The long-term goal of this application aims to determine how tissues with extraordinary zinc (Zn) requirements, such as mammary gland and prostate, redistribute cellular Zn pools during secretion. Impaired Zn secretion from the mammary gland during lactation results in severe neonatal Zn deficiency. This compromises neuronal and behavioral development, impairs immune function, and increases infant morbidity and/or mortality. Aberrant Zn transport is also implicated in breast cancer. Dysfunctional prostate Zn transport impairs sperm viability and is associated with prostate cancer. These observations underscore the need to understand Zn transport mechanisms in these highly specialized tissues. Zinc transporter-2 (ZnT2) expression is restricted to tissues such as mammary gland and prostate. A mutation in ZnT2 reduces Zn secretion into milk in humans and ZnT2-suppression in mammary epithelial cells reduces Zn secretion in vitro. Discrete ZnT2 isoforms have been identified which are associated with mitochondria (mZnT2) and intracellular vesicles (sZnT2) in mammary epithelial cells. Mitochondrial Zn uptake and Zn concentration parallels mZnT2 abundance, while Zn secretion parallels sZnT2 abundance. Similar to observations in prostate cells, the hormone prolactin shifts Zn distribution in mammary epithelial cells. Prolactin contracts mitochondrial Zn pools while concurrently increasing Zn transport. This redistribution is associated with decreased mZnT2 and increased sZnT2 abundance. We hypothesize that prolactin regulates discrete ZnT2 isoforms to redistribute cellular Zn pools from mitochondria to secretory vesicles to facilitate extraordinary Zn secretion in highly specialized secretory tissues. We propose to use the mammary gland as a representative system to explore potential mechanisms responsible for cellular Zn redistribution using animal and cell models. The four specific aims of this application are to, (1) determine if mitochondrial ZnT2 facilitates expansion of a mitochondrial Zn pool using genomic and proteomic approaches;(2) determine mechanisms by which prolactin redistributes cellular Zn pools through changes in sZnT2 during secretion;(3) develop a transgenic mammary gland mouse model to determine if cellular Zn pools are redistributed by mZnT2 and sZnT2 in vivo;(4) develop a ZnT2-null mouse model to document the biological significance ZnT2 and determine if other Zn transporters participate in Zn pool redistribution in mammary gland and prostate in vivo. Taken together, these studies will identify specific mechanisms which regulate cellular Zn redistribution in highly specialized tissues and are crucial to our understanding of cellular function, Zn metabolism and human health and disease. The mammary and prostate glands are highly specialized secretory tissues that are responsible for extraordinary Zn secretion. Impaired Zn secretion from the mammary gland during lactation results in severe neonatal Zn deficiency which compromises neuronal and behavioral development, impairs immune function, and increases infant morbidity and/or mortality. Aberrant Zn transport is also implicated in breast cancer. Dysfunctional Zn transport in prostate has been implicated in prostate cancer, sperm viability and impaired reproductive function. These observations underscore the need to understand Zn transport mechanisms in these unique tissues. Thus, this application has significance for improving public health outcomes and advancing our understanding of basic cellular mechanisms.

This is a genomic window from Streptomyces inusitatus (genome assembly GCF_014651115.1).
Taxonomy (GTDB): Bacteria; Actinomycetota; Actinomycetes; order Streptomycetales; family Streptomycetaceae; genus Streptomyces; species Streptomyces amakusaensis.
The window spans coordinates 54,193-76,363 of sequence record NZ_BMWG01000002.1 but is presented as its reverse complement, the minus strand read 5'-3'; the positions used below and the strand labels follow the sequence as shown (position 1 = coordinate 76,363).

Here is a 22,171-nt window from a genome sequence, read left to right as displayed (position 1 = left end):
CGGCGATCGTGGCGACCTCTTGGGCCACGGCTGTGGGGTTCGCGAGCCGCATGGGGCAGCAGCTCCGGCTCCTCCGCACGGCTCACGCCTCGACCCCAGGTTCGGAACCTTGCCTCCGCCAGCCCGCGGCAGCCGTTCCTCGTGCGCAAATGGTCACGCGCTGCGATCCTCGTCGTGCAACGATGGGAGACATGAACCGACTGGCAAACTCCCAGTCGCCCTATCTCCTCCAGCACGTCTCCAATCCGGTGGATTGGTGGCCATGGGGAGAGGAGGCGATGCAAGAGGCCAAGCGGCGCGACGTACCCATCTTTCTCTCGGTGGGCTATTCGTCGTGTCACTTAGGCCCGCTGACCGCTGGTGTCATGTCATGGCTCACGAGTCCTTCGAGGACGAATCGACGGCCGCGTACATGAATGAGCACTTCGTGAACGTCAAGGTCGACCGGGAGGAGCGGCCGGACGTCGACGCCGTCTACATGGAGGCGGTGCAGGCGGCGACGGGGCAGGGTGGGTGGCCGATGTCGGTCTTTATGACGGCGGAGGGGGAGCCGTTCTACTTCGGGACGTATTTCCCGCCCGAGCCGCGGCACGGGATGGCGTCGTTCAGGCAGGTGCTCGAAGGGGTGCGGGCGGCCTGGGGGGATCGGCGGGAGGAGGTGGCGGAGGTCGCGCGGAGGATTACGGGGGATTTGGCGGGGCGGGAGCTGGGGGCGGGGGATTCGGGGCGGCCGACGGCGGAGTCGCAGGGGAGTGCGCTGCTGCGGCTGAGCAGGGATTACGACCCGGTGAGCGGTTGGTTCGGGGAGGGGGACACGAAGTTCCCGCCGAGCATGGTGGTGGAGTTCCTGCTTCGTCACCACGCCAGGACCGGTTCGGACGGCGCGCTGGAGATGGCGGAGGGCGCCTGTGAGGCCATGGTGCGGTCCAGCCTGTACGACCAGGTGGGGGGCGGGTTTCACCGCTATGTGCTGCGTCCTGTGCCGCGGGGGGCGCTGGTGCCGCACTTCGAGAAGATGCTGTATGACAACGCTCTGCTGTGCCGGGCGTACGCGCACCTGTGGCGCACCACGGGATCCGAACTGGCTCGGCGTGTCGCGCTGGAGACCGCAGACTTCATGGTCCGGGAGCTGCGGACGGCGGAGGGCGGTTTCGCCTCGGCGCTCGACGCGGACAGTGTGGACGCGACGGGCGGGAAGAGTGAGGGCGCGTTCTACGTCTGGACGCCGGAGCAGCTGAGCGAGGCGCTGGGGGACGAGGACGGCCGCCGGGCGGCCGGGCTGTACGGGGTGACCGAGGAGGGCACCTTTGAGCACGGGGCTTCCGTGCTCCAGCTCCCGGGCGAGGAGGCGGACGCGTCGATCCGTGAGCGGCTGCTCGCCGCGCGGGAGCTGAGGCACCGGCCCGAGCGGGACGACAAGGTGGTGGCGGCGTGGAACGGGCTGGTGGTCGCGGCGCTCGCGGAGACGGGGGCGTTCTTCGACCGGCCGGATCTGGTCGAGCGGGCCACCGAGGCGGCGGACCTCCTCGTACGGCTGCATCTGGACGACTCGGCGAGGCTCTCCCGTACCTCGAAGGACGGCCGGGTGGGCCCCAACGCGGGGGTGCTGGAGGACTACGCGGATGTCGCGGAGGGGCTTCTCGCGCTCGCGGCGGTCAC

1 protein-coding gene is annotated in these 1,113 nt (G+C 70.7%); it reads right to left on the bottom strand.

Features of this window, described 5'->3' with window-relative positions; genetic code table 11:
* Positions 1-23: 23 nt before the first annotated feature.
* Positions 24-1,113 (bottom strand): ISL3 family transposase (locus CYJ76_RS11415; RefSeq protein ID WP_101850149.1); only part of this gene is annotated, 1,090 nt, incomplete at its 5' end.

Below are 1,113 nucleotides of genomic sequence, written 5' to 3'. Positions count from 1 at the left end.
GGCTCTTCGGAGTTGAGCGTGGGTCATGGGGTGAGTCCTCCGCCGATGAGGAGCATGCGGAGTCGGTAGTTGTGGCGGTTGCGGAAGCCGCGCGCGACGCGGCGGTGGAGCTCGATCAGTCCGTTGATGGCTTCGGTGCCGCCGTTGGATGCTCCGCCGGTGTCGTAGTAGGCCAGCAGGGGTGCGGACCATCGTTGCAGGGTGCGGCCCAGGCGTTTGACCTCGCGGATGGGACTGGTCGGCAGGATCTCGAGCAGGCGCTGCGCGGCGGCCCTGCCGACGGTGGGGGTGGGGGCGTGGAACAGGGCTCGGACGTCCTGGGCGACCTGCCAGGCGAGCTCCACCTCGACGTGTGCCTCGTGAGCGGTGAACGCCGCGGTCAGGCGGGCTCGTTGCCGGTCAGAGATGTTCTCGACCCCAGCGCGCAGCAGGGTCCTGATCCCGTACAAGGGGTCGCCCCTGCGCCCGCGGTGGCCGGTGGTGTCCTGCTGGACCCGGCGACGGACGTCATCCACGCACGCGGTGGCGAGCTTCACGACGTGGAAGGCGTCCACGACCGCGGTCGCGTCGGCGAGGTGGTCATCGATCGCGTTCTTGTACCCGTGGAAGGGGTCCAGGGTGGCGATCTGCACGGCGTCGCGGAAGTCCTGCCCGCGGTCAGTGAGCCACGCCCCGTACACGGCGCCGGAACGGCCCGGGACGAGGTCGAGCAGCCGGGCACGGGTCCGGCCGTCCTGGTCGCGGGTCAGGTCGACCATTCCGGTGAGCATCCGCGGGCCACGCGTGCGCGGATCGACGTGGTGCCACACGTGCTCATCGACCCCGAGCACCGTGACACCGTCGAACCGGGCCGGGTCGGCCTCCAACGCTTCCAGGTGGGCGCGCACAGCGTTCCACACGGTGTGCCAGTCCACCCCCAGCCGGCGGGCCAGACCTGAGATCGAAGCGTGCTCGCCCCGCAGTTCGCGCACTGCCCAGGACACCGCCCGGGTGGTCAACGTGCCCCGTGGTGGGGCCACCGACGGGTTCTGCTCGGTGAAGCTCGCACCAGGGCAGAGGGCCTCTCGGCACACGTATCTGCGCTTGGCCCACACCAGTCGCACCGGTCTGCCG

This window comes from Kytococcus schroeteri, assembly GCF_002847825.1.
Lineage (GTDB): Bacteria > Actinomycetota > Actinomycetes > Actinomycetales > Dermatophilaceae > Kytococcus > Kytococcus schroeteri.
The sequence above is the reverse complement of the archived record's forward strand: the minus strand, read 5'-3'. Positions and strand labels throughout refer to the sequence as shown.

Public Health Relevance